Issues and challenges around pricing, alternative fee arrangements and value understandably still get plenty of air-time. They received top billing at the recent COLPM (College of Law Practice Management) Futures Conference in Chicago. I read through my notes from talks by two senior in-house counsel  – there are strong words and some important messages and tips for law firm leaders, particularly in non-USA jurisdictions:

In-house counsel are adopting different approaches to working with law firms around price and billing – some want a collaborative arrangement while others have had enough and are doing all they can to avoid using law firms. Firms need to take careful note of these developments. (graphic – Sean Larkan MPh)

Mark Ohringer, General Counsel of Jones Lang LaSalle (invented outsourcing of real estate management; top two property managers globally; 40 000 staff in 62 countries) didn’t pull any punches:

  • We have tried fixed fee deals and hourly billing with law firms – ‘in our experience it all sucks and the law firms simply don’t manage this well. I am flummoxed by how to deal with this – if I could have 100% of my legal work done in-house, I would – unfortunately for me, reality dictates otherwise’.
  • We minimise work we send to law firms as fees are not managed and are sky-high. ‘I choke when I see the bills that come through’.
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The impending demise of the billable hour as a basis for charging for professional services and in particular, for legal services, has been anticipated in various media for some time.  In support of this argument it is usually stated (often as ‘fact’) that this method of billing encourages inefficiency i.e. the longer it takes to do a job the greater the billable hours and the more lawyers can and will bill.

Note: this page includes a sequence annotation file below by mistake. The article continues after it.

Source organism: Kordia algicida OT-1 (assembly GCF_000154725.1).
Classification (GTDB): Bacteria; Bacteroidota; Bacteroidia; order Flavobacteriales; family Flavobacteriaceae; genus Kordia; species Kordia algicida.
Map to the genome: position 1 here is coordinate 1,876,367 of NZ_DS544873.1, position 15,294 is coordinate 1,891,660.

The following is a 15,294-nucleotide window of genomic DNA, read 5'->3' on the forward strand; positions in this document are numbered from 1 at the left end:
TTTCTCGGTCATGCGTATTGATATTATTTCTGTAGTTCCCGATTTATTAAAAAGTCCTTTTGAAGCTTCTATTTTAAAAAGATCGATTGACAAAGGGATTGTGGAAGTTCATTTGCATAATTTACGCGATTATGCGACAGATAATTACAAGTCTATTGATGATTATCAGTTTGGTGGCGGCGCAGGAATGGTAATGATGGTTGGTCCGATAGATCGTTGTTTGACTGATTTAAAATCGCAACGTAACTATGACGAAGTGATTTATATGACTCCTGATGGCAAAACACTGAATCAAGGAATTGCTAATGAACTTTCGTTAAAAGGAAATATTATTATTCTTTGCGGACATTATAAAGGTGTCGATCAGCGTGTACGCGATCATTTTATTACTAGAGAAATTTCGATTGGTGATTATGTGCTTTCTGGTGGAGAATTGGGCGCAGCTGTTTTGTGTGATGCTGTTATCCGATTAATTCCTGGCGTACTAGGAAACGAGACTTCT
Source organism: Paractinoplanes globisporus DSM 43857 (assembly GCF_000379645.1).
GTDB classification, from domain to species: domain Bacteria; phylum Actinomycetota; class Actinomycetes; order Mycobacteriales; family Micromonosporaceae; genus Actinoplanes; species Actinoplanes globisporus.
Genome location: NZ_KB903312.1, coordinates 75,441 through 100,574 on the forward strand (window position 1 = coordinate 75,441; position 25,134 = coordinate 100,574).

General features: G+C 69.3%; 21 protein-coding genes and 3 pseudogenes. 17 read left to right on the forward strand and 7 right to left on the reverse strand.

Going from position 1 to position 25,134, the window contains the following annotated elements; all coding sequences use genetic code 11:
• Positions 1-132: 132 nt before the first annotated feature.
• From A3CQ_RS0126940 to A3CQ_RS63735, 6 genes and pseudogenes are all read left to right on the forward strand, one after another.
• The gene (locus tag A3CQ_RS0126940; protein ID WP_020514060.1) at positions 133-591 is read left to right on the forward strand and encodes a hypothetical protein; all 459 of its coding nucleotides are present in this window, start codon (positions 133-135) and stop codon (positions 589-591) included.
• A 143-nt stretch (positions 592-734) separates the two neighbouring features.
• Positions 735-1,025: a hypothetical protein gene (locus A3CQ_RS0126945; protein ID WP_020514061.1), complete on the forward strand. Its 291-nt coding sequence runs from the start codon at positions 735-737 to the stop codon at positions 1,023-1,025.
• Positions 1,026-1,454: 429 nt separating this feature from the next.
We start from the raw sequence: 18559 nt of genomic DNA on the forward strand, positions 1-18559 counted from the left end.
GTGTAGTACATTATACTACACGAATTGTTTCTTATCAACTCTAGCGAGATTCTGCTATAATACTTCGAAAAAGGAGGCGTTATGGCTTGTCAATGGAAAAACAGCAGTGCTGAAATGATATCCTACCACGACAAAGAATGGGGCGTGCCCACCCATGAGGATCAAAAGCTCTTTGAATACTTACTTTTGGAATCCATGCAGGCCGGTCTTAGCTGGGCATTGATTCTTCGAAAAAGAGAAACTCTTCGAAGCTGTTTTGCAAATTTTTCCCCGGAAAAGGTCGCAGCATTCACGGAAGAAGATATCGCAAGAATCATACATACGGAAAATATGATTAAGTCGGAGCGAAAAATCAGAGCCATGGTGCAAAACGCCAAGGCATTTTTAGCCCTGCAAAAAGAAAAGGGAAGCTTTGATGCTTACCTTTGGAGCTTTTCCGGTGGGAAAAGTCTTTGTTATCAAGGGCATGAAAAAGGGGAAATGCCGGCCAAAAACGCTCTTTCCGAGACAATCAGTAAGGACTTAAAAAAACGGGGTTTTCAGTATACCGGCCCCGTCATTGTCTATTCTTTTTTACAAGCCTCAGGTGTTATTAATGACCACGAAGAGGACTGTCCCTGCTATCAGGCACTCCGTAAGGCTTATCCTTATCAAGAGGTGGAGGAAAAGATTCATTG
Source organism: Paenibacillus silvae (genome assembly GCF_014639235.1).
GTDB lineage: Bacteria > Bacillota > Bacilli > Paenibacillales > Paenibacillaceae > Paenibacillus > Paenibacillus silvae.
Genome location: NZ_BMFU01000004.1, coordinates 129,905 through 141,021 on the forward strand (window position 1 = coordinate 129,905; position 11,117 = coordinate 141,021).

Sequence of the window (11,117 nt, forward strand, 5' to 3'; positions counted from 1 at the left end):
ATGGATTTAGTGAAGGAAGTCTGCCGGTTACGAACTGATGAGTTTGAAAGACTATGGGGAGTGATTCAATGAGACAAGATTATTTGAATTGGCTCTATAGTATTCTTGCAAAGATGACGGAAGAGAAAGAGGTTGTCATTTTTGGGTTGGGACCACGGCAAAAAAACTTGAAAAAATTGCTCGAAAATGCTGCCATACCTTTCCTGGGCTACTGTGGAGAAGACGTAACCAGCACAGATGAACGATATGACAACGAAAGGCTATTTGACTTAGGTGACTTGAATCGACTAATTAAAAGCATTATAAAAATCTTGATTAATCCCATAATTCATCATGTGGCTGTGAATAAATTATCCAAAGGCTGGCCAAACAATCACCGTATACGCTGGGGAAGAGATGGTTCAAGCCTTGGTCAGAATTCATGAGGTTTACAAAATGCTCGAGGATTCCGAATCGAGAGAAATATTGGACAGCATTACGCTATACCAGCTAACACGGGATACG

I have never believed it is as cut and dried as this.

While there are undoubtedly issues with time-based billing, it is a system which has worked reasonably well for lawyers and for clients, both of whom are good at managing the limitations so as to achieve a fair outcome.

In-house counsel have thrown a firm life-line to the billable hour as a basis for charging – Sharon Larkan Graphic – ArtStudio on iPad & PS ©

Survey of in-house counsel:

So it was interesting to read of the results of the inaugural Compass Corporate Counsel Annual Survey 2011 (pdf) conducted by Mallesons, and  reported on by Alex Boxsell (pdf with annotations!) in the AFR (26 August 2011) which indicated that:

  • a majority of corporate counsel still use billable hours as a basis for charging – there was a broad preference for this;
  • there may be criticisms and imperfections but it is still the core and staple system which has worked reasonably well for a considerable time;
  • half the respondents stated that 90% of the work they have done for them is done on the basis of billable hours;
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